To return to our example, if the forwarder finds the content it’s looking for in the node’s content store, the system sends that content packet back to the user through the same “face,” or gateway, by which the interest packet entered the system. However, when an interest packet arrives, that node might not hold a copy of the needed content in its content store. So for its next step, the forwarding engine consults the pending interest table, a logbook that keeps a running tally of all the interest packets that have recently traveled through the node and what content they were seeking. It also notes the gateway through which each interest packet arrived and the gateway it used to forward that content along.

By checking the pending interest table (PIT) whenever a new interest packet arrives, the forwarding engine can see whether it has recently received any other interest packets for the same—or similar—content. If so, it can choose to forward the new interest packet along the exact same route. Or it can wait for that content to travel back on its return trip, make a copy, and then send it to all users who expressed interest in it.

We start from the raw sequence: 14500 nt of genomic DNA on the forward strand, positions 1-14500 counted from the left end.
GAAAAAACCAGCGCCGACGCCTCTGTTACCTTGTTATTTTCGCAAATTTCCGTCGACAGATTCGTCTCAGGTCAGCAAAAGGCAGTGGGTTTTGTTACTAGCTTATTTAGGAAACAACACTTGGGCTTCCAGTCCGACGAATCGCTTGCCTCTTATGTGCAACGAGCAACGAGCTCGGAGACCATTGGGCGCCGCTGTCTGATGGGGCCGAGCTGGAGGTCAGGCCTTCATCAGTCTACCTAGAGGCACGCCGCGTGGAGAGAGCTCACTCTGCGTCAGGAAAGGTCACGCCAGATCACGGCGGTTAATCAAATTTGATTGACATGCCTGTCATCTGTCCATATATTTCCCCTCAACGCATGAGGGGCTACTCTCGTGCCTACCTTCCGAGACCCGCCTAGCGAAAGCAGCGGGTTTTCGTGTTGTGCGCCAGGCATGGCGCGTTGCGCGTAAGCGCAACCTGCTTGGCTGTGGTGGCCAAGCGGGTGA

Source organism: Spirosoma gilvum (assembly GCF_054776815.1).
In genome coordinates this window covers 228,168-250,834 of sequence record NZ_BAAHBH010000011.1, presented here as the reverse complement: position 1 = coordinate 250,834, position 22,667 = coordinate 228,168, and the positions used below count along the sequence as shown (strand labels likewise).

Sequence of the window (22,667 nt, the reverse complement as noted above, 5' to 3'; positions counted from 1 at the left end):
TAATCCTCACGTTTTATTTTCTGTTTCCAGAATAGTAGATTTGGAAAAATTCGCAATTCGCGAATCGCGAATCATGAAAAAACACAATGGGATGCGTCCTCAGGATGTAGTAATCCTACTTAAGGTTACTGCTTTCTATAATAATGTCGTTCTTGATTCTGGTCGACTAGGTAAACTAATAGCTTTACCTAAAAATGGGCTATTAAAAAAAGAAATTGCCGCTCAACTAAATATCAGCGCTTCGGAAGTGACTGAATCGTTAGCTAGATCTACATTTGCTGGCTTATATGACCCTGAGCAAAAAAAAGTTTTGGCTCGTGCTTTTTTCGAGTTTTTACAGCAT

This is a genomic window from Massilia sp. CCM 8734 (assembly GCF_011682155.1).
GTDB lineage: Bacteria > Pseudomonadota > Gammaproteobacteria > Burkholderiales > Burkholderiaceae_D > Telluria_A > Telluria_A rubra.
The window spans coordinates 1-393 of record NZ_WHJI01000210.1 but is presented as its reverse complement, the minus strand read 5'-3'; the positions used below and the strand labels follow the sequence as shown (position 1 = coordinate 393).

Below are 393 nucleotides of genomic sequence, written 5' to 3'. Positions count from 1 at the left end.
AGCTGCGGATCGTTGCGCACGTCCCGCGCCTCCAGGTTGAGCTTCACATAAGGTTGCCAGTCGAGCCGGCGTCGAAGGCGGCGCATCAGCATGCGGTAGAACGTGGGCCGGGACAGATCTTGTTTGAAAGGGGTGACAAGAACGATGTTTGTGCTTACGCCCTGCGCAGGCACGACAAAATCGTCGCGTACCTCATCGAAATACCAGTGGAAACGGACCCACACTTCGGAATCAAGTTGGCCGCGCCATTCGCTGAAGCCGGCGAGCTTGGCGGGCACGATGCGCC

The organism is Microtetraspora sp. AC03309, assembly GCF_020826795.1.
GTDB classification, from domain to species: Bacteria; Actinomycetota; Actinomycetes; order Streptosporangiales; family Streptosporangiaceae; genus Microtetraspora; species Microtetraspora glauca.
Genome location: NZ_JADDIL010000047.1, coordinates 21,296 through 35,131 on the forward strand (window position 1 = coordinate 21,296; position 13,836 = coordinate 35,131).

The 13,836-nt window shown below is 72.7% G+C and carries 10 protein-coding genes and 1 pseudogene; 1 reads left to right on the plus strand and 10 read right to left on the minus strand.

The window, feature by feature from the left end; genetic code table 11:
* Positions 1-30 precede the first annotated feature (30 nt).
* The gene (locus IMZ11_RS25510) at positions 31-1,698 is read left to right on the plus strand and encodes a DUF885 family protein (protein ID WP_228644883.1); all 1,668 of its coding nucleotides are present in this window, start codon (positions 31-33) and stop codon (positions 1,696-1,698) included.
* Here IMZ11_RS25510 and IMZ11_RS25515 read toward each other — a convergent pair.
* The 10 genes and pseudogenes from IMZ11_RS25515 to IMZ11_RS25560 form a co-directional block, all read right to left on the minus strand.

The idea here is that these PIT records create a trail of bread crumbs for each interest packet, tracing its route through the network from node to node until it finds the content it’s seeking. This is very different from conventional networks, where routers immediately “forget” information they’ve forwarded. Then, that forwarder consults the PIT at each node to follow the reverse path back to the original requester.

Suppose, though, that an interest packet arrives at a node and the forwarding engine can’t find a copy of the requested content in its content store, nor any entry for it in the pending interest table. At this point, the node turns to the forwarding information base—its last resort when trying to satisfy a new request.